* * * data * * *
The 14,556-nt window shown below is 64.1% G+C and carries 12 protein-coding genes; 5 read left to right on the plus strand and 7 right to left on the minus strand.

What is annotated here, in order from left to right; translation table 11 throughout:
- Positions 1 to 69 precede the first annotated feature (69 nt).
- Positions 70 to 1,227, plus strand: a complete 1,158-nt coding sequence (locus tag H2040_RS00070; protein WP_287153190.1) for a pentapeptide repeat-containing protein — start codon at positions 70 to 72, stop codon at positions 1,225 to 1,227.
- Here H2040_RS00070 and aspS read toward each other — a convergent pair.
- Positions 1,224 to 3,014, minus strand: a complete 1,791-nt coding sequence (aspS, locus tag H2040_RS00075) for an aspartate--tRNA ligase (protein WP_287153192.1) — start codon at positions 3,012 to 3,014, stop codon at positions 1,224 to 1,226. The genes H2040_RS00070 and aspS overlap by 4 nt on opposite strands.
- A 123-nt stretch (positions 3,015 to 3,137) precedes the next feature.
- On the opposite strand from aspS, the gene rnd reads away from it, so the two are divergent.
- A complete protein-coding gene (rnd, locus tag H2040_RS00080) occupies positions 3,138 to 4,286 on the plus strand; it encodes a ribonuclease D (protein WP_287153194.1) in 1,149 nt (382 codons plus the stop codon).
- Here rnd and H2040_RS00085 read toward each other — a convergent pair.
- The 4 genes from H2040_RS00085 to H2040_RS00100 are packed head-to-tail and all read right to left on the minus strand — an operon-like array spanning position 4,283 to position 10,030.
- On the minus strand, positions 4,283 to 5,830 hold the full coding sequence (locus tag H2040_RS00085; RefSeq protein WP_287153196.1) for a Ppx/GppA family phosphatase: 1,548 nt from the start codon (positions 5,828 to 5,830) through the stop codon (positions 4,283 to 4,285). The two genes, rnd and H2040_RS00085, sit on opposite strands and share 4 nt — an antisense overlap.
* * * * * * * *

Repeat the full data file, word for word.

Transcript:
The 14,556-nt window shown below is 64.1% G+C and carries 12 protein-coding genes; 5 read left to right on the plus strand and 7 right to left on the minus strand.

What is annotated here, in order from left to right; translation table 11 throughout:
- Positions 1 to 69 precede the first annotated feature (69 nt).
- Positions 70 to 1,227, plus strand: a complete 1,158-nt coding sequence (locus tag H2040_RS00070; protein WP_287153190.1) for a pentapeptide repeat-containing protein — start codon at positions 70 to 72, stop codon at positions 1,225 to 1,227.
- Here H2040_RS00070 and aspS read toward each other — a convergent pair.
- Positions 1,224 to 3,014, minus strand: a complete 1,791-nt coding sequence (aspS, locus tag H2040_RS00075) for an aspartate--tRNA ligase (protein WP_287153192.1) — start codon at positions 3,012 to 3,014, stop codon at positions 1,224 to 1,226. The genes H2040_RS00070 and aspS overlap by 4 nt on opposite strands.
- A 123-nt stretch (positions 3,015 to 3,137) precedes the next feature.
- On the opposite strand from aspS, the gene rnd reads away from it, so the two are divergent.
- A complete protein-coding gene (rnd, locus tag H2040_RS00080) occupies positions 3,138 to 4,286 on the plus strand; it encodes a ribonuclease D (protein WP_287153194.1) in 1,149 nt (382 codons plus the stop codon).
- Here rnd and H2040_RS00085 read toward each other — a convergent pair.
- The 4 genes from H2040_RS00085 to H2040_RS00100 are packed head-to-tail and all read right to left on the minus strand — an operon-like array spanning position 4,283 to position 10,030.
- On the minus strand, positions 4,283 to 5,830 hold the full coding sequence (locus tag H2040_RS00085; RefSeq protein WP_287153196.1) for a Ppx/GppA family phosphatase: 1,548 nt from the start codon (positions 5,828 to 5,830) through the stop codon (positions 4,283 to 4,285). The two genes, rnd and H2040_RS00085, sit on opposite strands and share 4 nt — an antisense overlap.